President Obama has released his budget for fiscal year 2017. The president’s spending and revenue proposals will be mainly dead on arrival on Capitol Hill, including his $3 trillion in proposed tax hikes.
So it is more interesting to look at the budget baseline, which presents projections assuming no changes in law going forward. Since Obama’s proposals will go nowhere in Congress, the baseline gives us a better picture of what the next president will face when he or she comes into office next year.
Under the baseline, fast‐growing spending inflates the deficit from $616 billion this year to $1.4 trillion by 2026. As the deficits accumulate, federal debt held by the public will soar from $14 trillion this year to about $24 trillion by 2026.
If you stacked $24 trillion in $100 bills in a pile, it would stretch 16,000 miles high, or about the height of 150,000 Washington Monuments. Government debt—driven by deficit spending—is by far Washington’s largest monument.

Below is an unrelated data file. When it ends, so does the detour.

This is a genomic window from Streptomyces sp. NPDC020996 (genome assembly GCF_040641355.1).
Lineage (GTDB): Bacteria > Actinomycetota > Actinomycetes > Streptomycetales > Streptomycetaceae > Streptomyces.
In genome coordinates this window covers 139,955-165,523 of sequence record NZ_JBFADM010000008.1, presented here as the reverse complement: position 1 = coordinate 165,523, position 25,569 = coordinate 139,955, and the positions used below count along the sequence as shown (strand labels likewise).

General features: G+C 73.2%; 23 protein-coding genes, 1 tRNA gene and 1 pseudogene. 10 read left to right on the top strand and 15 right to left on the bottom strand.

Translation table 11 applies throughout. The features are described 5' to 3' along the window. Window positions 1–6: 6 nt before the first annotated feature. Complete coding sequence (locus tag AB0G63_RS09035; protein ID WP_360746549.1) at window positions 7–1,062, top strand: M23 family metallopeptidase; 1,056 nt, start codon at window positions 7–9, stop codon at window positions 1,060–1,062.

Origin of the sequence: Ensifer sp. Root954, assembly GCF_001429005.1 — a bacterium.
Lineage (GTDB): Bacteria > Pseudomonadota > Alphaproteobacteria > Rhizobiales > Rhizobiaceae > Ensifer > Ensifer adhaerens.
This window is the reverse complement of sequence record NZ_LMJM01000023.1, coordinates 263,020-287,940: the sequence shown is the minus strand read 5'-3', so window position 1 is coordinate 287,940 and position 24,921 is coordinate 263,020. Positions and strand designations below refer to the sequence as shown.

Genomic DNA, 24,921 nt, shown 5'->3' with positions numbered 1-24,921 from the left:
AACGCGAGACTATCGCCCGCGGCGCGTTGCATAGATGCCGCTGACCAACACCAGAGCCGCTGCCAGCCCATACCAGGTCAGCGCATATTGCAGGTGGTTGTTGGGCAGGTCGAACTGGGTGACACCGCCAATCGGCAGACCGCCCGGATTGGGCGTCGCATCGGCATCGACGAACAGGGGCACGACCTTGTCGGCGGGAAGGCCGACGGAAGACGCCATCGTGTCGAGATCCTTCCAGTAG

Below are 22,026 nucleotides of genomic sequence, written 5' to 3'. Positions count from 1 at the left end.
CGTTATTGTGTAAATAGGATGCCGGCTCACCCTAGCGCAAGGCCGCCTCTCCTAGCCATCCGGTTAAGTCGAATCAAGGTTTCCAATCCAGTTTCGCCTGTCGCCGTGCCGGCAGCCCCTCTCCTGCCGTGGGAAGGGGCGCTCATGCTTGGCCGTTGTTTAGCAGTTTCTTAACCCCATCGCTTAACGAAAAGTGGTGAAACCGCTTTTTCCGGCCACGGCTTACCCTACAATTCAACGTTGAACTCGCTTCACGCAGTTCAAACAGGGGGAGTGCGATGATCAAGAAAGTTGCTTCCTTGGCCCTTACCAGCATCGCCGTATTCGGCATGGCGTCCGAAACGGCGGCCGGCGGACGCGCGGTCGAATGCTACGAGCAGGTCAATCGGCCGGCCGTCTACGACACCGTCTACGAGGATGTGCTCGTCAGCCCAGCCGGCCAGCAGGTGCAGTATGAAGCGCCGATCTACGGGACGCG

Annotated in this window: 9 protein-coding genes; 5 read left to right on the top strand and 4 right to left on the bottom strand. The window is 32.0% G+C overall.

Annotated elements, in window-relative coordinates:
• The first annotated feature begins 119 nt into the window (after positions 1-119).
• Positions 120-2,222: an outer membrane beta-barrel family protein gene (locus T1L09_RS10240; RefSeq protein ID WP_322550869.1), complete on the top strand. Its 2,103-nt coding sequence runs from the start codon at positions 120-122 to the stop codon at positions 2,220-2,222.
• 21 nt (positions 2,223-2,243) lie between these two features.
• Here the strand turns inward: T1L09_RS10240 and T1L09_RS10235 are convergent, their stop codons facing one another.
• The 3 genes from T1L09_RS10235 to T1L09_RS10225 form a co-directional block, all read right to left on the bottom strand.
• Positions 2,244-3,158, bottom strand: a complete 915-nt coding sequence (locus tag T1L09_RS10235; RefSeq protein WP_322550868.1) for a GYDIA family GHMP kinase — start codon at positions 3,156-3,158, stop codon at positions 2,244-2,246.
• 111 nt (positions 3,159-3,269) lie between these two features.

Where is all the spending going? The chart below shows federal outlays divided into four pots, as a share of gross domestic product (GDP) from 1970 through to 2026, with projections under the baseline. The chart reveals that entitlement spending—driven by rapid growth in Social Security and health programs—will increasingly dominate the budget in coming years.
I suspect that entitlement spending will also dominate the next president’s tenure in office as it drives up debt to unprecedented and dangerous levels, although you wouldn’t know that from the campaign trail so far this year.